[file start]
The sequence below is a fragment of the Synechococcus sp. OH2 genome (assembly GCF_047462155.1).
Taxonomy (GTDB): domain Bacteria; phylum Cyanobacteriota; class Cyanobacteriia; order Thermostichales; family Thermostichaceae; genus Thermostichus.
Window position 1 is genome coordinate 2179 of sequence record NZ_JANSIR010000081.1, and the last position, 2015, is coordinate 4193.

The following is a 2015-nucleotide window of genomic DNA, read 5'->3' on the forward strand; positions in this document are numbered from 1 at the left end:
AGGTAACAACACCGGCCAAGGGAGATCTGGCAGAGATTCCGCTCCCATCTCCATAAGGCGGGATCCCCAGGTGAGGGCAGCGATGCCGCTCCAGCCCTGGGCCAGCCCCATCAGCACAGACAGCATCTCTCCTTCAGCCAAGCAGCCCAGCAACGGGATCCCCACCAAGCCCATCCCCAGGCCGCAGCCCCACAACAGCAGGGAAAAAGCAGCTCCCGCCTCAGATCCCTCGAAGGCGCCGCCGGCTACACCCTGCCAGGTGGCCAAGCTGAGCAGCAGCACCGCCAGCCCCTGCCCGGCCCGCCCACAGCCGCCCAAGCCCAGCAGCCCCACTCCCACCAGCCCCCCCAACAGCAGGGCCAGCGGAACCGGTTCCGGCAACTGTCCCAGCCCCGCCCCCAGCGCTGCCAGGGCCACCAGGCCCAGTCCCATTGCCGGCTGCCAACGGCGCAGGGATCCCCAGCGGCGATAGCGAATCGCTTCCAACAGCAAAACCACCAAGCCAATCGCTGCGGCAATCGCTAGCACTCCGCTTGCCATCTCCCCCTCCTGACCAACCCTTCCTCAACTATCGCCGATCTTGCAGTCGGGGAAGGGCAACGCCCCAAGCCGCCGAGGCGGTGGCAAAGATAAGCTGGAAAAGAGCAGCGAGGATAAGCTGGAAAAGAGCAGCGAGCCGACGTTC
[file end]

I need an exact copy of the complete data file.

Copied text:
The sequence below is a fragment of the Synechococcus sp. OH2 genome (assembly GCF_047462155.1).
Taxonomy (GTDB): domain Bacteria; phylum Cyanobacteriota; class Cyanobacteriia; order Thermostichales; family Thermostichaceae; genus Thermostichus.
Window position 1 is genome coordinate 2179 of sequence record NZ_JANSIR010000081.1, and the last position, 2015, is coordinate 4193.

The following is a 2015-nucleotide window of genomic DNA, read 5'->3' on the forward strand; positions in this document are numbered from 1 at the left end:
AGGTAACAACACCGGCCAAGGGAGATCTGGCAGAGATTCCGCTCCCATCTCCATAAGGCGGGATCCCCAGGTGAGGGCAGCGATGCCGCTCCAGCCCTGGGCCAGCCCCATCAGCACAGACAGCATCTCTCCTTCAGCCAAGCAGCCCAGCAACGGGATCCCCACCAAGCCCATCCCCAGGCCGCAGCCCCACAACAGCAGGGAAAAAGCAGCTCCCGCCTCAGATCCCTCGAAGGCGCCGCCGGCTACACCCTGCCAGGTGGCCAAGCTGAGCAGCAGCACCGCCAGCCCCTGCCCGGCCCGCCCACAGCCGCCCAAGCCCAGCAGCCCCACTCCCACCAGCCCCCCCAACAGCAGGGCCAGCGGAACCGGTTCCGGCAACTGTCCCAGCCCCGCCCCCAGCGCTGCCAGGGCCACCAGGCCCAGTCCCATTGCCGGCTGCCAACGGCGCAGGGATCCCCAGCGGCGATAGCGAATCGCTTCCAACAGCAAAACCACCAAGCCAATCGCTGCGGCAATCGCTAGCACTCCGCTTGCCATCTCCCCCTCCTGACCAACCCTTCCTCAACTATCGCCGATCTTGCAGTCGGGGAAGGGCAACGCCCCAAGCCGCCGAGGCGGTGGCAAAGATAAGCTGGAAAAGAGCAGCGAGGATAAGCTGGAAAAGAGCAGCGAGCCGACGTTC